Sonjel: Why was this is an important video for you to make personally?
As with many Baha’is, Abdu’l-Baha has a special place in my heart and means a lot to me. When the Universal House of Justice said that this special year should be a year of profound reflection on Abdu’l-Baha, I felt like I had to play my part. In fact, it’s hard to explain the creative pull one has as a creative person – and in fact, I really don’t like using that term because I think we are ALL creative, however, when you have an idea and can picture it in your head, something happens where you have this strong need and desire to express it. It’s kind of like scratching an itch. The pull to create can be quite strong.
Sonjel: What were some of the challenges and considerations in making this video?
Creating Baha’i-inspired content is always a challenge for me no matter what it is, whether it’s an article or a song or a video, because when you care about something like the Baha’i Faith so much, you’re sort of haunted by the fact that you don’t ever feel worthy enough to make something that’s truly befitting, and I’m always acutely aware that my perspective and the expression of my art may not do the subject matter the justice it deserves. Especially in the case here with Abdu’l-Baha, how do you share something that’s truly befitting for the one whom Baha’u’llah has called “the Mystery of God” and “the perfect exemplar”? But I also know that if you let that fear set in, then it can be paralyzing and nothing would get done or be created, so I try and switch that off and just do the best I can. I think most creative people are never totally satisfied with the end product as there’s always MORE you could do, but over the years I’ve become better at drawing a line and trying to find a happy medium.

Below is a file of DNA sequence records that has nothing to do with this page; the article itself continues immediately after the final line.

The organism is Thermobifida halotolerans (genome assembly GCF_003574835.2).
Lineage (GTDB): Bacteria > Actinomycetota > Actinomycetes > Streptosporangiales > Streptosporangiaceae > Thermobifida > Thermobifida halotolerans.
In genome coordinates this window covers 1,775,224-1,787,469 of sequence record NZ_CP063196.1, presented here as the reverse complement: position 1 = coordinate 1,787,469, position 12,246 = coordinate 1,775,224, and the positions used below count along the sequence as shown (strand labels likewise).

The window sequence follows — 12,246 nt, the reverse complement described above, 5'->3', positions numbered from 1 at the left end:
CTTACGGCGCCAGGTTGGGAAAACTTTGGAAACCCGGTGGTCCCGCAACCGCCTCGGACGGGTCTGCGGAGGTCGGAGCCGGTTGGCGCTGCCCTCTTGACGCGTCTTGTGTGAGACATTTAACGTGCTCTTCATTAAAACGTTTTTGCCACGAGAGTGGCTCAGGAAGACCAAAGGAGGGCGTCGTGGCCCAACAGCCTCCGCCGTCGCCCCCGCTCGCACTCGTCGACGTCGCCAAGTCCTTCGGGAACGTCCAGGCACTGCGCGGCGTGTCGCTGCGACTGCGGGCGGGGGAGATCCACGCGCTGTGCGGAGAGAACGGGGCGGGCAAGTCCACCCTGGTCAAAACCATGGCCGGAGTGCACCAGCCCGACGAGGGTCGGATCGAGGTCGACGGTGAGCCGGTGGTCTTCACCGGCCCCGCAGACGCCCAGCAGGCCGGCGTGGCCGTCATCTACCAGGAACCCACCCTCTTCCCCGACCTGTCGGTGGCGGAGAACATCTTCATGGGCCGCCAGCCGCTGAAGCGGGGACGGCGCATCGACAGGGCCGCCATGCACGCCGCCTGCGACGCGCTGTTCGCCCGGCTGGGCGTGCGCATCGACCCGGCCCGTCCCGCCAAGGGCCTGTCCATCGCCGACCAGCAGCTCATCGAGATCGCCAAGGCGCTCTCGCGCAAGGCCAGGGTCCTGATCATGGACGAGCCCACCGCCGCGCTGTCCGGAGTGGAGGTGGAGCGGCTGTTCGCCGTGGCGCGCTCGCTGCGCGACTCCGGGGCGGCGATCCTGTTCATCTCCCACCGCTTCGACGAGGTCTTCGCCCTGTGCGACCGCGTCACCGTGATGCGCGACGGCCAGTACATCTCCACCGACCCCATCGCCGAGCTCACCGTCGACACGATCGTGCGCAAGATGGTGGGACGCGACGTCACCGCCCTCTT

There are also always certain practical challenges in creating art, such as the amount of time that even a short video like this takes, or things like choosing the right music, and also being limited by the images we have copyright permission to use. These are always challenges, but they don’t really compare to the personal challenge within.
Sonjel: What suggestions do you have for others who want to create videos or other artistic expressions to honor Abdu’l-Baha?